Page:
Yesterday at Niagara Falls - Stories from the Past








A New Discovery at Niagara Falls

September 26th 1874


The Niagara Falls Gazette tells of explorations that have been made behind the American Fall, entering from below Prospect Park. All descriptions represent the trip behind the great Fall to be unrivalled for weirdness of scene and novelty of experience. Fascinating as is the cave under the Luna Island Fall, the unexplored mysteries of the wild and tumultuous recess behind the American Fall shadow the interest in the wonders of the old cave. Since the organization of the Prospect Park Company it has been contemplating setting approaches to this new cave, and building such mechanical helps as may be found practical to facilitate pleasure trips behind the sheet.

Last season Conroy and Mumford, the well-known guides made a thorough examination of the entrance, extending their trip around the first bend in the precipice. The floor was found perfectly smooth with a sheet of comparatively still water some 3 feet deep overlaying it.

Since this trip last season the cave has not been entered until on Monday of last week when Conroy and Mumford volunteered to guide a stranger through the explored portion of the place. The stranger, Mr. George B. Johnson, of New Orleans, thus has won the distinction of being the first visitor to Niagara who has ever been behind the American Fall. The party pressed their investigation over 200 feet behind the sheet.

Conway expressed his conviction that a passageway extends through to Goat Island - a path which can be treaded with safety, and which he intends at some future day to explore. Mr. Johnson was lavish in his expressions of delight with the trip, which he pronounced on equalled for strangeness on the face of the earth.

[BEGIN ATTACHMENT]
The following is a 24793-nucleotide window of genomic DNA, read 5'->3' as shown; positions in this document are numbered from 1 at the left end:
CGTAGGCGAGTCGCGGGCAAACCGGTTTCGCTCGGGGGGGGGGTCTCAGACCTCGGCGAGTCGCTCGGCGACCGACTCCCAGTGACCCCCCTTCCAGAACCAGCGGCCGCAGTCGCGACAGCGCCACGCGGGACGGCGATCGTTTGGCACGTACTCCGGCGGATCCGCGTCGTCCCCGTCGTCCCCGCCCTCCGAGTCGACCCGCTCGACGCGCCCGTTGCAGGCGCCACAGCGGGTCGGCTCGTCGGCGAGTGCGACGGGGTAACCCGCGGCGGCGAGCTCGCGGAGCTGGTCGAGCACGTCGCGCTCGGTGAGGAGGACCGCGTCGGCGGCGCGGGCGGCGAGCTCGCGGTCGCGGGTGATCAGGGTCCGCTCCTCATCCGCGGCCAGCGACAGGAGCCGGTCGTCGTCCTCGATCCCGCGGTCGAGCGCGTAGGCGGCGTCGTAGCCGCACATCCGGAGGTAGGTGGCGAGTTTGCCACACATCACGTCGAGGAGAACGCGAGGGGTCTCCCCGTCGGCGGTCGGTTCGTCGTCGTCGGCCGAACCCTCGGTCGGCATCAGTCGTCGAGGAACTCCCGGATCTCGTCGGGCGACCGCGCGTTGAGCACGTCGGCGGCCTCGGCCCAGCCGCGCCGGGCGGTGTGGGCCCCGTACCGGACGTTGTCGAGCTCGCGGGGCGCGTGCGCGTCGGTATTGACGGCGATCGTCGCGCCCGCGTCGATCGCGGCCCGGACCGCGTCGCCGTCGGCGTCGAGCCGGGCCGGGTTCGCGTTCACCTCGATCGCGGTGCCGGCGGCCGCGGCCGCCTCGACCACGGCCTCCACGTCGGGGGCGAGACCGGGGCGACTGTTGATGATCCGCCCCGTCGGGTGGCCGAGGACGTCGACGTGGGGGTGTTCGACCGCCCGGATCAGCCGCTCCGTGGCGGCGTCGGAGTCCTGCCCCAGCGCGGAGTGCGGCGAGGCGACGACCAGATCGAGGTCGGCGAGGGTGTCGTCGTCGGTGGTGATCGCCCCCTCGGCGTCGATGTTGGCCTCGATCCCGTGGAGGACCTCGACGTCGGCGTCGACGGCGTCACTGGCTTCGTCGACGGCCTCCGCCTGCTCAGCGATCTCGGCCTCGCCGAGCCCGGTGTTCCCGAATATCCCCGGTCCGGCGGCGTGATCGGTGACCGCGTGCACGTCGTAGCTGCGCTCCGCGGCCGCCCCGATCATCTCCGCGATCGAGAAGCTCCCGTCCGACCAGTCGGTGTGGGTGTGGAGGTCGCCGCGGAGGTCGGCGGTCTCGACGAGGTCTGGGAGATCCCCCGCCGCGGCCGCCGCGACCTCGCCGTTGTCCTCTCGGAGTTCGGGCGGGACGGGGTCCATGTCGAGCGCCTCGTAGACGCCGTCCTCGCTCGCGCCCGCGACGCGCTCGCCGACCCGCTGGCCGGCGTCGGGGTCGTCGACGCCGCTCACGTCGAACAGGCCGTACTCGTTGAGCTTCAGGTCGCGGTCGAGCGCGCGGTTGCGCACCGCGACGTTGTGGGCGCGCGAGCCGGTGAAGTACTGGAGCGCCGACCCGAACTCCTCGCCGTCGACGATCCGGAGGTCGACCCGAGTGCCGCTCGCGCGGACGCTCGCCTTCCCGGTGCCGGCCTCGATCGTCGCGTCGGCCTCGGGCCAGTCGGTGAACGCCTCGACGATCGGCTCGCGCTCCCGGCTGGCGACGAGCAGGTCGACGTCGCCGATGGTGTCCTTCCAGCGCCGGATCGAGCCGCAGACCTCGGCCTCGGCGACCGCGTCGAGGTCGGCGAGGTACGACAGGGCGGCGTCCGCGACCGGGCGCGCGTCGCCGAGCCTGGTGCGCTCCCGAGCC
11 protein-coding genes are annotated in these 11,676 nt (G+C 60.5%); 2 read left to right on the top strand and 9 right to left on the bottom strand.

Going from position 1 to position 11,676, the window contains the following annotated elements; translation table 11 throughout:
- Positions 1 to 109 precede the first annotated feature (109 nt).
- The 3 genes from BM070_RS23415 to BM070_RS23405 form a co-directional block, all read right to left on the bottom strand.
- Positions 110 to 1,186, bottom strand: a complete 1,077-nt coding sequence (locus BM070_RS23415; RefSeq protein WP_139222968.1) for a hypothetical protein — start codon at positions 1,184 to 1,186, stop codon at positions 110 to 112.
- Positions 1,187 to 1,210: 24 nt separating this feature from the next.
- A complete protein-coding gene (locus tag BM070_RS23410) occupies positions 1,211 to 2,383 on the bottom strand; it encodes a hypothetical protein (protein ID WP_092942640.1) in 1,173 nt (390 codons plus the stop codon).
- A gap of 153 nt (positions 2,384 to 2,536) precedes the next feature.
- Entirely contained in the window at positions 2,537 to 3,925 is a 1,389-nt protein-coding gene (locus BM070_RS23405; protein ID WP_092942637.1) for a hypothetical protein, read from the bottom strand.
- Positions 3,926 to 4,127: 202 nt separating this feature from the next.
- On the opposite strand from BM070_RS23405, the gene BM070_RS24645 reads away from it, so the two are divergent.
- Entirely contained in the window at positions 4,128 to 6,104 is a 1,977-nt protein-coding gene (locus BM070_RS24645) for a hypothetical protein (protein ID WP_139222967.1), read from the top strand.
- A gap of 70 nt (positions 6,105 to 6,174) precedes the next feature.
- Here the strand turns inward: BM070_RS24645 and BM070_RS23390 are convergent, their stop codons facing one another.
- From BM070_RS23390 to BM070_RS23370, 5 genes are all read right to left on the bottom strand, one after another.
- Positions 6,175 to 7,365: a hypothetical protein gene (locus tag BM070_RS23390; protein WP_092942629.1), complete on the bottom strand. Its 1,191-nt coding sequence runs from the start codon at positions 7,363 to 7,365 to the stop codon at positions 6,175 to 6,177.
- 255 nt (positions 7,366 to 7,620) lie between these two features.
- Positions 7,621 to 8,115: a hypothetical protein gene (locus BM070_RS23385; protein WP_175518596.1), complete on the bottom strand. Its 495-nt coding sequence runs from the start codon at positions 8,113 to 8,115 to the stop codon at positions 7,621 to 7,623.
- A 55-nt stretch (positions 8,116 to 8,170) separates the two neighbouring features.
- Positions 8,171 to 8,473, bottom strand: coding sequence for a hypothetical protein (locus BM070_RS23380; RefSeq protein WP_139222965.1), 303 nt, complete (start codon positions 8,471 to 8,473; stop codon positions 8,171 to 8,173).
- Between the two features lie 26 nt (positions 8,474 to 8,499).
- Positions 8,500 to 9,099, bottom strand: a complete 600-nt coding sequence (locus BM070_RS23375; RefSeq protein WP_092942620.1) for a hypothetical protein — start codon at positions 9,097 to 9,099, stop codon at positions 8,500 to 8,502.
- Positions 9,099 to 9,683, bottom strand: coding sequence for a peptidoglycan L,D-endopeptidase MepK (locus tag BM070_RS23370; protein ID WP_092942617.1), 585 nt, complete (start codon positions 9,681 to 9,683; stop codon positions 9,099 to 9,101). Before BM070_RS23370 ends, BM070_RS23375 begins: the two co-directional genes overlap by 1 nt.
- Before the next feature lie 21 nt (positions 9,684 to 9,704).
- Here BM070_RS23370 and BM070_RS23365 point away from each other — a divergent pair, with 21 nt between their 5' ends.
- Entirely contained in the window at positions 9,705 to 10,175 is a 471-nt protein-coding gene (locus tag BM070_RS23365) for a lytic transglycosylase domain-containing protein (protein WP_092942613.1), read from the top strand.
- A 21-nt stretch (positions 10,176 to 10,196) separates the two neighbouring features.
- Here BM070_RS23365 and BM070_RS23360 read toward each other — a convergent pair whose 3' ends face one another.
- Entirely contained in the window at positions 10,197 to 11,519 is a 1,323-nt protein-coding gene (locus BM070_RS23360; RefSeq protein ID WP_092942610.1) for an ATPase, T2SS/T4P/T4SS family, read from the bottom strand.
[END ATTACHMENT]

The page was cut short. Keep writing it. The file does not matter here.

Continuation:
Conduit Flooding Began

December 31st 1960


A significant milestone was reached on the Niagara Power Project on December 31st 1960 when the intake gates on the upper river were open for the first time to let water flow through the twin conduits. 

By January 6th 1961 water in the forebay of the Robert Moses Niagara Power Plant at Lewiston had reached a depth of 66 feet, the normal operating depth. Water in the open canal between the Reservoir Pump Generating Plant and the Moses Plant reached a depth of 54 feet. The open canal slopes down into the forebay. 

When filling of the waterways began on December 31st, water was entering the West conduit at about 450 cubic feet of water per second. The conduit gate was gradually raised to permit the flow to increase to 2,000 cubic feet per second. Wide open, the twin conduits can take 83,000 cubic feet per second.




Doring Band Played In Cave Of Winds


The famous Doring Band of Troy, 40 pieces strong, delighted a large gathering of Falls Street residents and visitors last night with a concert in front of the Clifton Hotel. This band is one of the most famous musical organizations in New York State, the winner of numerous prizes in competition with the best bands in the country. At the Elks convention in Buffalo, the Doring band was awarded 1st prize.

Considerable local interest attaches to the visit of the band to the city, not alone because of the excellence of the music that it produces, but because the band has a proud distinction of being the only musical organization that ever competed with the music of the tumbling waters of Niagara.

In 1865 this band visited Niagara Falls, and at the suggestion of some poetic spirit, every last member of the organization donned rubber suits, covered their instruments, and descended to the cave of the winds. There, in the presence of the waterfall, the bands men discoursed melodies in unison with the cataract. Major S. M. N. Whitney remembers the occasion very well but there are few other residents of the city that had the pleasure of hearing the odd concert.




Illumination Of Niagara Falls

August 10, 1844 [Baltimore Sun]

A visitor at the falls thus writes the editor of the Brooklyn Star:-

"The spray which rises from the horseshoe fall to a great height, I think contains a jet of hydrogen gas, and I regretted much that I had not brought a ball of plutonium sponge which I had prepared with a tube and a pole to place in this jet, thus igniting the gas and producing a blaze which would surpass in the splendor of its greatest coruscations the great hydrogen walls of the great Kenawha.,

The falls would make a splendid bonfire; and if I am right in supposing a column of hydrogen to pass upward from this cataract, the blaze would be almost perpetual."




Maid of the Mist Pays Government


September 19, 1895 - Niagara Falls, New York